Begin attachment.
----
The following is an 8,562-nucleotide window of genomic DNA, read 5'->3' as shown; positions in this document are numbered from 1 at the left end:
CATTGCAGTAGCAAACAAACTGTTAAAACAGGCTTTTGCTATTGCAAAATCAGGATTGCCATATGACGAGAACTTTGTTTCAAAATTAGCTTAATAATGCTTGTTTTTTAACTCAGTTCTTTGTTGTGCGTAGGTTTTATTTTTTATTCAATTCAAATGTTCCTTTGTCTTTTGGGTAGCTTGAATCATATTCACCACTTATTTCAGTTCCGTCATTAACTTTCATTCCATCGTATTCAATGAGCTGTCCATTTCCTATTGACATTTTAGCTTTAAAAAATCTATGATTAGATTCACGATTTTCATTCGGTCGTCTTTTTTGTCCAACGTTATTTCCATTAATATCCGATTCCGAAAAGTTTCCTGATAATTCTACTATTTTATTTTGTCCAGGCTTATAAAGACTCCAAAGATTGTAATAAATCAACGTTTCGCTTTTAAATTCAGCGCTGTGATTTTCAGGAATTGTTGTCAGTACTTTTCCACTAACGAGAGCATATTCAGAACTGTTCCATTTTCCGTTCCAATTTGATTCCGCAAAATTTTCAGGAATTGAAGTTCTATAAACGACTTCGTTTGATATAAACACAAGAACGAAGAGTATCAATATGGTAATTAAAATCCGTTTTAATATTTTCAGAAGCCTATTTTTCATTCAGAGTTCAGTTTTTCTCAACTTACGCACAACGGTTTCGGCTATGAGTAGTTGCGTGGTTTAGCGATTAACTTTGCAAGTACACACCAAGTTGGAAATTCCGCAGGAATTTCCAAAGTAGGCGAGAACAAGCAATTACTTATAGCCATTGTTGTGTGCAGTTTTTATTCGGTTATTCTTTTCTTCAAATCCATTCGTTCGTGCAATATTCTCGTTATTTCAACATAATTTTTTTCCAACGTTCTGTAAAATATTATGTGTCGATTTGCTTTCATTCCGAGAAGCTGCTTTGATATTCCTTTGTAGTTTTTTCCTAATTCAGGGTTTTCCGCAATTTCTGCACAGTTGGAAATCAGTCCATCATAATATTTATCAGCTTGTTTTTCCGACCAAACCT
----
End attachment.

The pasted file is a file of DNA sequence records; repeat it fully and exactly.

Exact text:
The following is an 8,562-nucleotide window of genomic DNA, read 5'->3' as shown; positions in this document are numbered from 1 at the left end:
CATTGCAGTAGCAAACAAACTGTTAAAACAGGCTTTTGCTATTGCAAAATCAGGATTGCCATATGACGAGAACTTTGTTTCAAAATTAGCTTAATAATGCTTGTTTTTTAACTCAGTTCTTTGTTGTGCGTAGGTTTTATTTTTTATTCAATTCAAATGTTCCTTTGTCTTTTGGGTAGCTTGAATCATATTCACCACTTATTTCAGTTCCGTCATTAACTTTCATTCCATCGTATTCAATGAGCTGTCCATTTCCTATTGACATTTTAGCTTTAAAAAATCTATGATTAGATTCACGATTTTCATTCGGTCGTCTTTTTTGTCCAACGTTATTTCCATTAATATCCGATTCCGAAAAGTTTCCTGATAATTCTACTATTTTATTTTGTCCAGGCTTATAAAGACTCCAAAGATTGTAATAAATCAACGTTTCGCTTTTAAATTCAGCGCTGTGATTTTCAGGAATTGTTGTCAGTACTTTTCCACTAACGAGAGCATATTCAGAACTGTTCCATTTTCCGTTCCAATTTGATTCCGCAAAATTTTCAGGAATTGAAGTTCTATAAACGACTTCGTTTGATATAAACACAAGAACGAAGAGTATCAATATGGTAATTAAAATCCGTTTTAATATTTTCAGAAGCCTATTTTTCATTCAGAGTTCAGTTTTTCTCAACTTACGCACAACGGTTTCGGCTATGAGTAGTTGCGTGGTTTAGCGATTAACTTTGCAAGTACACACCAAGTTGGAAATTCCGCAGGAATTTCCAAAGTAGGCGAGAACAAGCAATTACTTATAGCCATTGTTGTGTGCAGTTTTTATTCGGTTATTCTTTTCTTCAAATCCATTCGTTCGTGCAATATTCTCGTTATTTCAACATAATTTTTTTCCAACGTTCTGTAAAATATTATGTGTCGATTTGCTTTCATTCCGAGAAGCTGCTTTGATATTCCTTTGTAGTTTTTTCCTAATTCAGGGTTTTCCGCAATTTCTGCACAGTTGGAAATCAGTCCATCATAATATTTATCAGCTTGTTTTTCCGACCAAACCT